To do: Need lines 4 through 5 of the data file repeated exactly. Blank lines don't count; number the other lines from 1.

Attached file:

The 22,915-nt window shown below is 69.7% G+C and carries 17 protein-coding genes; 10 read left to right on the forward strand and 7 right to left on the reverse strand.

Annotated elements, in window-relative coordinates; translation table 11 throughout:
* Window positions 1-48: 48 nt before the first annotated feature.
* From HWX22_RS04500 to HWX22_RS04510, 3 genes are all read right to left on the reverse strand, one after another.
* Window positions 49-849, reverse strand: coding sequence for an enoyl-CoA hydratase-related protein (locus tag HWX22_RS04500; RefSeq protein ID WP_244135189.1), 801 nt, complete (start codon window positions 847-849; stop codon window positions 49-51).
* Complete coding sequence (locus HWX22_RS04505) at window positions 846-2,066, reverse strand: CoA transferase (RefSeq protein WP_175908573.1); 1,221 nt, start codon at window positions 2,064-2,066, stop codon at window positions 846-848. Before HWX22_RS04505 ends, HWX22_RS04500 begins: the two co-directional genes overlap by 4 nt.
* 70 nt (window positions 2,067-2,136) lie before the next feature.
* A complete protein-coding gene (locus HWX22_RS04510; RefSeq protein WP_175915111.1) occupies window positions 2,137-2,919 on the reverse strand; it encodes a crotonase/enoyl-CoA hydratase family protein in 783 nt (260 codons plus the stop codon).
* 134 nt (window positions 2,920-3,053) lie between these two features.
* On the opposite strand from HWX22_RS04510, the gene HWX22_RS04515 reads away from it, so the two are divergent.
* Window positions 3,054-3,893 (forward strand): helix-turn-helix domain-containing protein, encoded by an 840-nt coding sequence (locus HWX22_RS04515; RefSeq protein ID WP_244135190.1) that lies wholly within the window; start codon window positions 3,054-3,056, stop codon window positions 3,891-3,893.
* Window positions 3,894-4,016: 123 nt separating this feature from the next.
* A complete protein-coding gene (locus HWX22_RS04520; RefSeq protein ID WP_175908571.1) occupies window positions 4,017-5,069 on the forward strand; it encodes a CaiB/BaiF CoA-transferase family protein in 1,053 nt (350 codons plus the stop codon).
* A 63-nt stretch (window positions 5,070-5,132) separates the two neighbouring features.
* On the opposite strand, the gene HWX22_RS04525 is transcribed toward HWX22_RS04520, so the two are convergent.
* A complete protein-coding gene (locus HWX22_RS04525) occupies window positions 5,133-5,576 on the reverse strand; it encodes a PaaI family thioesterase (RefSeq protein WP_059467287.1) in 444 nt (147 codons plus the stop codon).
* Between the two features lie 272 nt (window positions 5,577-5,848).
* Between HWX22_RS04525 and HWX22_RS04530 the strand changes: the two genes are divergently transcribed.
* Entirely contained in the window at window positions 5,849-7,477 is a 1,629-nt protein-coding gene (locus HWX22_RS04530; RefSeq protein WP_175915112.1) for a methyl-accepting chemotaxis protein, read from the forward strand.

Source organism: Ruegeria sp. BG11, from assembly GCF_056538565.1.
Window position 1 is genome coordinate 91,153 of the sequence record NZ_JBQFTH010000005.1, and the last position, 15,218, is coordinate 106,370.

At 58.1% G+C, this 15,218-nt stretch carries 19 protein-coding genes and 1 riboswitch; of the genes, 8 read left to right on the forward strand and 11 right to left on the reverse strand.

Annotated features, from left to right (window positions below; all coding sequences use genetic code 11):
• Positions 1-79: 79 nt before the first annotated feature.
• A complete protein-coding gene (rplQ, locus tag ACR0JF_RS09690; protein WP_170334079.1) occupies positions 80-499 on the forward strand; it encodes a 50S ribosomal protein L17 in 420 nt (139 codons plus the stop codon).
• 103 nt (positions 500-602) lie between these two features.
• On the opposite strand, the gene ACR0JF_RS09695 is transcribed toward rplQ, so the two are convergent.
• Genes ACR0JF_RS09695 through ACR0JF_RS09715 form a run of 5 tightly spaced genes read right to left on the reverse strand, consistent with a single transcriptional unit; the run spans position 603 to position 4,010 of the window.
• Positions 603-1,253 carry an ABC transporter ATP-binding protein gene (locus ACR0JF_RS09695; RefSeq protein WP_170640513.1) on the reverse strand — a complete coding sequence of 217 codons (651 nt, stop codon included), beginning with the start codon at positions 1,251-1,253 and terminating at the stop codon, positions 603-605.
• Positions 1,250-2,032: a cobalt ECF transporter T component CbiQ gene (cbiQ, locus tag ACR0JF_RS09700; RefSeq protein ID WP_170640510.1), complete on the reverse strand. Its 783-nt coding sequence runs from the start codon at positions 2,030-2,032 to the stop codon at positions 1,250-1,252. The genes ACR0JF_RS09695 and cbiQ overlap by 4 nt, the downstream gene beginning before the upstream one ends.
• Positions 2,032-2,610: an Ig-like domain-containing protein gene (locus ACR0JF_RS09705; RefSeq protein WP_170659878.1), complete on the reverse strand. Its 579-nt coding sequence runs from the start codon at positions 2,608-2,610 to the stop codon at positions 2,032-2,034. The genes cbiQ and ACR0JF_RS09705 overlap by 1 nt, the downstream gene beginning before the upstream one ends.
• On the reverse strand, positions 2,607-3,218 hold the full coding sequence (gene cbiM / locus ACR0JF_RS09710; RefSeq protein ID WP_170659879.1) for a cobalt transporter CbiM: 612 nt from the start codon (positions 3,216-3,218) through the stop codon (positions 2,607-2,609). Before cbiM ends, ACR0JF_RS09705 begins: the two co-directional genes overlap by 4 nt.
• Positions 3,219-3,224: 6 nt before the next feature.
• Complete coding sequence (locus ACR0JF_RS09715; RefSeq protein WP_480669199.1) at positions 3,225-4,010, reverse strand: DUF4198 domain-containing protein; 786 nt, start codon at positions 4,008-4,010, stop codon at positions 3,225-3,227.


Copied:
* From HWX22_RS04500 to HWX22_RS04510, 3 genes are all read right to left on the reverse strand, one after another.
* Window positions 49-849, reverse strand: coding sequence for an enoyl-CoA hydratase-related protein (locus tag HWX22_RS04500; RefSeq protein ID WP_244135189.1), 801 nt, complete (start codon window positions 847-849; stop codon window positions 49-51).